Pit penalties also cost the GTLM Corvette #4 and BMW #25. In such a close battle, the delay resulted in lost track position but both stayed on the lead lap in class and looked forward to a yellow to bunch the field.

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The curse of the lead bit Filipe Albequerque in the #5 Action Express Corvette prototype as he turned a sharp left into the garage with three and a half hours to go. Action Express operated from the closest pit garage to pit lane, so he didn’t have far to go but mechanics quickly removed the rear deck and dove in and under the car. The team car #31 suffered a driveshaft failure earlier in the morning and another driveshaft issue bit the #5 at the left rear. The similar problem cost Action Express any chance of an overall win or even a podium. The #5 malady also cost Scott Pruett his chance at another overall victory, but the team quickly got the car back in the hunt after 10 minutes in the garage in search of season points.

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As the 21st hour drew near, the GTD class saw some new names bubble to the top. While Leh Keen in the #22 Porsche continued at the top, Aston Martin ace Pedro Lamy in the #98 in second with Pat Long in the #540 Black Swan Racing Porsche close behind with in third. The diversity of the GTD field was evident as seven different models circulated on the lead lap.

Discussion became more frequent on strategy as teams were thinking about making the run to the flag in 2 or 3 pit stops (depending on yellow periods of course). Teams made moves to get drivers set up for the end as well.

The overall lead focused on the #2 ESM and the #10 Wayne Taylor car. Max Angelelli turned some very fast laps to keep the #10 Wayne Taylor Corvette and turned the controls over to Ricky Taylor. Johannes van Overbeek also pitted but made no driver change and set off but a pit lane speeding penalty deprived him and spectators of the chase. With the #90 VisitFlorida car falling a little further back after a slow pit stop, could Team Taylor start to look towards redemption from the 2015 near-miss?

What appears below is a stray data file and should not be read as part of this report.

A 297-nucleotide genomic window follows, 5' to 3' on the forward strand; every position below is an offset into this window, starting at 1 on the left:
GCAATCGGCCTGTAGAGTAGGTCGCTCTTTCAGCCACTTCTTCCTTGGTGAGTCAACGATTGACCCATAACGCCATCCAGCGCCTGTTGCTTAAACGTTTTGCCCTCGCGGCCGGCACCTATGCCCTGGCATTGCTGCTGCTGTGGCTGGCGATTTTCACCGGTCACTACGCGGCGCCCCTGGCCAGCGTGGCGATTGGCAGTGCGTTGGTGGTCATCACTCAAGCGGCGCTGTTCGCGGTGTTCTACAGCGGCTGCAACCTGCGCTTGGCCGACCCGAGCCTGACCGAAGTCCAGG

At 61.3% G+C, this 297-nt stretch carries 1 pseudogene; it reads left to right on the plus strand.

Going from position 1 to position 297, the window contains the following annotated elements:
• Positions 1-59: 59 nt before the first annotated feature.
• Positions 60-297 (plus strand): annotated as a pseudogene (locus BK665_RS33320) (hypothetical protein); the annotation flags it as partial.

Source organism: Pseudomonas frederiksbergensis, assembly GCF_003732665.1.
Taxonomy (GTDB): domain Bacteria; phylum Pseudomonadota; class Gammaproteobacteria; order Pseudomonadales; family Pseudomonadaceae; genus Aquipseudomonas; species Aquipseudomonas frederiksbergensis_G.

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The gaps from some of the penalties become irrelevant as a full course yellow was brought out by Kyle Larson in the #02 Ganassi prototype as a braking problem sent him straight into the tire barrier at the west horseshoe at speed. Already seven laps down from prior front brake problems, the crash inflicted major front-end damage and required a flatbed to recover. Larson walked away from the car under his own power and later was evaluated and released from the medical center. The #02 was repaired and returned further down the order.

Those looking for recovery drive stories should look to the #8 Starworks prototype challenge car. This is the car that has its rear end re-arranged by the Delta Wing in the early hours and went down almost 40 laps. After repairs and some inspired by drivers Renger van der Zande and Alex Popow made up many laps on the (admittedly troubled) PC field to test the top 30 overall. Kudos to the team for showing the endurance racing spirit of pushing hard despite adversity to make up as much ground as possible.